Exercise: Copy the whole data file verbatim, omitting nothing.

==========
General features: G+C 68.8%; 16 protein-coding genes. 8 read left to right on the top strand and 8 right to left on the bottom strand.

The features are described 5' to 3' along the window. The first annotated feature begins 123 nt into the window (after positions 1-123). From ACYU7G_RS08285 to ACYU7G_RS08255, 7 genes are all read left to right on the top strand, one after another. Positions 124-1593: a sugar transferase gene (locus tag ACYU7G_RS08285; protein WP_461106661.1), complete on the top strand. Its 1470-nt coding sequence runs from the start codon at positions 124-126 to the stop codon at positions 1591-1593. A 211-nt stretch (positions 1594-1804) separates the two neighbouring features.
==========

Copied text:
General features: G+C 68.8%; 16 protein-coding genes. 8 read left to right on the top strand and 8 right to left on the bottom strand.

The features are described 5' to 3' along the window. The first annotated feature begins 123 nt into the window (after positions 1-123). From ACYU7G_RS08285 to ACYU7G_RS08255, 7 genes are all read left to right on the top strand, one after another. Positions 124-1593: a sugar transferase gene (locus tag ACYU7G_RS08285; protein WP_461106661.1), complete on the top strand. Its 1470-nt coding sequence runs from the start codon at positions 124-126 to the stop codon at positions 1591-1593. A 211-nt stretch (positions 1594-1804) separates the two neighbouring features.